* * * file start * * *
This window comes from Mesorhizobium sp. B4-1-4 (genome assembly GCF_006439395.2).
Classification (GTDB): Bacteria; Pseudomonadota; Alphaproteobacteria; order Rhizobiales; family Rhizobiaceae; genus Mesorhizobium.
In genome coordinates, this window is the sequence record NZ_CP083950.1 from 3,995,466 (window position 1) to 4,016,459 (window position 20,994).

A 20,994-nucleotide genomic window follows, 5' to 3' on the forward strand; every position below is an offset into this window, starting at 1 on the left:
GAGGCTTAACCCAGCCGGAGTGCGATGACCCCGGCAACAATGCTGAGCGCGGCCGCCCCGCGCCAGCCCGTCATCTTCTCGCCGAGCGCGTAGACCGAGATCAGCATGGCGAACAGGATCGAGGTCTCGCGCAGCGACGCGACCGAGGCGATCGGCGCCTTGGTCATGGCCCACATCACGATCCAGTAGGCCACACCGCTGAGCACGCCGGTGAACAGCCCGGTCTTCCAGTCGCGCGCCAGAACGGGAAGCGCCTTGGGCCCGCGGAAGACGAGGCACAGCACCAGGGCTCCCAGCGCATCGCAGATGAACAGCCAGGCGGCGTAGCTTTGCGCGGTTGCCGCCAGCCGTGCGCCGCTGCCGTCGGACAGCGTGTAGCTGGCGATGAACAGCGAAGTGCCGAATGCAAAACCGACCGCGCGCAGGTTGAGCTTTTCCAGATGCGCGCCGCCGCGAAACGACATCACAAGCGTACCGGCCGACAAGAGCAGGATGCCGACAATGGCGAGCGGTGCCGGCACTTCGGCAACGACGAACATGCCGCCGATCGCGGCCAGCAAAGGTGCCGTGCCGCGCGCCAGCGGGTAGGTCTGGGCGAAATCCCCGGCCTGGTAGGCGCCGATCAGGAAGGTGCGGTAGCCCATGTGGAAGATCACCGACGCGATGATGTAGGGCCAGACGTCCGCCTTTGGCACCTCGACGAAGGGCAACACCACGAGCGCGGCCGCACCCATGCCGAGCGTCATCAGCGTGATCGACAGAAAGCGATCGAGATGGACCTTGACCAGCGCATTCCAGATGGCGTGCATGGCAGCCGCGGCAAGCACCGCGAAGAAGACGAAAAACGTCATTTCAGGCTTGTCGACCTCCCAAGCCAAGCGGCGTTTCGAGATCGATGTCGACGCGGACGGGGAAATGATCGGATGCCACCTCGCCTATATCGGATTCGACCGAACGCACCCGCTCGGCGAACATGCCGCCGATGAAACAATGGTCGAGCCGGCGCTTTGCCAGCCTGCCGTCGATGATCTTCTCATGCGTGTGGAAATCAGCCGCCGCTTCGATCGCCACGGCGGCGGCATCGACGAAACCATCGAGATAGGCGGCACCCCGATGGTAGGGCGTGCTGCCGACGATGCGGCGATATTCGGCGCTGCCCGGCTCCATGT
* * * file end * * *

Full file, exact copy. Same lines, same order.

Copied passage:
This window comes from Mesorhizobium sp. B4-1-4 (genome assembly GCF_006439395.2).
Classification (GTDB): Bacteria; Pseudomonadota; Alphaproteobacteria; order Rhizobiales; family Rhizobiaceae; genus Mesorhizobium.
In genome coordinates, this window is the sequence record NZ_CP083950.1 from 3,995,466 (window position 1) to 4,016,459 (window position 20,994).

A 20,994-nucleotide genomic window follows, 5' to 3' on the forward strand; every position below is an offset into this window, starting at 1 on the left:
GAGGCTTAACCCAGCCGGAGTGCGATGACCCCGGCAACAATGCTGAGCGCGGCCGCCCCGCGCCAGCCCGTCATCTTCTCGCCGAGCGCGTAGACCGAGATCAGCATGGCGAACAGGATCGAGGTCTCGCGCAGCGACGCGACCGAGGCGATCGGCGCCTTGGTCATGGCCCACATCACGATCCAGTAGGCCACACCGCTGAGCACGCCGGTGAACAGCCCGGTCTTCCAGTCGCGCGCCAGAACGGGAAGCGCCTTGGGCCCGCGGAAGACGAGGCACAGCACCAGGGCTCCCAGCGCATCGCAGATGAACAGCCAGGCGGCGTAGCTTTGCGCGGTTGCCGCCAGCCGTGCGCCGCTGCCGTCGGACAGCGTGTAGCTGGCGATGAACAGCGAAGTGCCGAATGCAAAACCGACCGCGCGCAGGTTGAGCTTTTCCAGATGCGCGCCGCCGCGAAACGACATCACAAGCGTACCGGCCGACAAGAGCAGGATGCCGACAATGGCGAGCGGTGCCGGCACTTCGGCAACGACGAACATGCCGCCGATCGCGGCCAGCAAAGGTGCCGTGCCGCGCGCCAGCGGGTAGGTCTGGGCGAAATCCCCGGCCTGGTAGGCGCCGATCAGGAAGGTGCGGTAGCCCATGTGGAAGATCACCGACGCGATGATGTAGGGCCAGACGTCCGCCTTTGGCACCTCGACGAAGGGCAACACCACGAGCGCGGCCGCACCCATGCCGAGCGTCATCAGCGTGATCGACAGAAAGCGATCGAGATGGACCTTGACCAGCGCATTCCAGATGGCGTGCATGGCAGCCGCGGCAAGCACCGCGAAGAAGACGAAAAACGTCATTTCAGGCTTGTCGACCTCCCAAGCCAAGCGGCGTTTCGAGATCGATGTCGACGCGGACGGGGAAATGATCGGATGCCACCTCGCCTATATCGGATTCGACCGAACGCACCCGCTCGGCGAACATGCCGCCGATGAAACAATGGTCGAGCCGGCGCTTTGCCAGCCTGCCGTCGATGATCTTCTCATGCGTGTGGAAATCAGCCGCCGCTTCGATCGCCACGGCGGCGGCATCGACGAAACCATCGAGATAGGCGGCACCCCGATGGTAGGGCGTGCTGCCGACGATGCGGCGATATTCGGCGCTGCCCGGCTCCATGT